As became clear after their Game 1 loss to the Golden State Warriors on Thursday night, the Cleveland Cavaliers lack many things.
One thing they don’t lack: Respect for the Warriors.
Soon after beginning the their third straight NBA Finals in a third consecutive 1-0 series hole, the Cavaliers waxed respect for the team that doled out a 113-91 beatdown on its home floor. Among them? Head coach Tyronn Lue, who said perhaps the most flattering thing of all, per CBS Sports’ Sean Wagner-McGough:
“They’re the best I’ve ever seen,” Tyronn Lue.
— Sean Wagner-McGough (@seanjwagner) June 2, 2017
This is both profound and not at all a leap. This version of the Warriors hasn’t yet won as many games as last year’s iteration, but the sheer amount of talent on the roster, from Stephen Curry and Kevin Durant, to Draymond Green and Klay Thompson, to Andre Iguodala and Shaun Livington, to the end-of-bench players, is absolutely staggering.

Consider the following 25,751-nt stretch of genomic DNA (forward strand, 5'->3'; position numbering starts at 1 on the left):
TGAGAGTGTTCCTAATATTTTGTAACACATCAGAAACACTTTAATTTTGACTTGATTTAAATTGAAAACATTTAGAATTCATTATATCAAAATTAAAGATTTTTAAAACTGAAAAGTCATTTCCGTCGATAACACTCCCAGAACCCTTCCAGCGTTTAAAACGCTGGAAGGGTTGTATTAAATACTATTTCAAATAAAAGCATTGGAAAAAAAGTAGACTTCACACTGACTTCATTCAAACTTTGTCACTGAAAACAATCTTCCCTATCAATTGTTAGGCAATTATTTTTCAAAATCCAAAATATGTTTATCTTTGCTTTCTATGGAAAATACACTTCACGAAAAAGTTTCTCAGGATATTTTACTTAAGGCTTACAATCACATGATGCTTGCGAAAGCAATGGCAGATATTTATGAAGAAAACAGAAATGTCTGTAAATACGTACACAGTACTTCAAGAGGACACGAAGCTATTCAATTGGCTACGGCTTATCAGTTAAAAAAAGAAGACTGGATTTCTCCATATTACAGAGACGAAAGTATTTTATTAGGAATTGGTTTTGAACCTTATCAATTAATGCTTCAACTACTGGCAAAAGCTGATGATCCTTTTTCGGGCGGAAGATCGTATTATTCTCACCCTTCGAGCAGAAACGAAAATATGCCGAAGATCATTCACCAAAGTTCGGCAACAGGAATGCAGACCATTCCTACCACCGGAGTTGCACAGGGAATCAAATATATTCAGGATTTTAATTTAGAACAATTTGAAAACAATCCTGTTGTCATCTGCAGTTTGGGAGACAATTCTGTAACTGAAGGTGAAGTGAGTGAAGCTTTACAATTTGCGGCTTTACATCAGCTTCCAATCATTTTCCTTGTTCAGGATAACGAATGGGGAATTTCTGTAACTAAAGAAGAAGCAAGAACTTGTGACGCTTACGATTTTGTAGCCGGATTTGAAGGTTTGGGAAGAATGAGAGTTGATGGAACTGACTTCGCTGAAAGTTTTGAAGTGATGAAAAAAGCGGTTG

Step back, look at the macro view, and it’s hard to come up with arguments against Lue’s stance. The Warriors are 207-39 in regular-season contests since 2014-15—a winning percentage north of 84. That’s absolutely absurd. No NBA team has ever enjoyed such a purely dominant stretch.
Once this ride over, however long it lasts, there may never be another team like it, either.
It took a perfect storm of events for these Warriors to exist. Stephen Curry fell outside the top five of the draft. Klay Thompson dropped outside the top 10. Draymond Green was selected in the second round. Curry’s post-rookie scale extension clocked in as one of the best bargains ever. That afforded them the flexibility to sign Andre Iguodala and keep building. Locking up Green and Thompson to their post-rookie deals before the salary-cap boom also helped preserve flexibility. This way, after the salary-cap boom, the Warriors’ three best players were arguably all playing under market value. And that, in turn, allowed them to sign Kevin Durant.
Enjoy this team, even if you hate watching them. Blowouts are seldom fun to watch, and we needn’t pretend the Warriors reach us on a higher level with the ease in which they swarm on defense and destroy on offense.
But we are watching history—the culmination of the best three-year stretch in NBA history. Cherish that.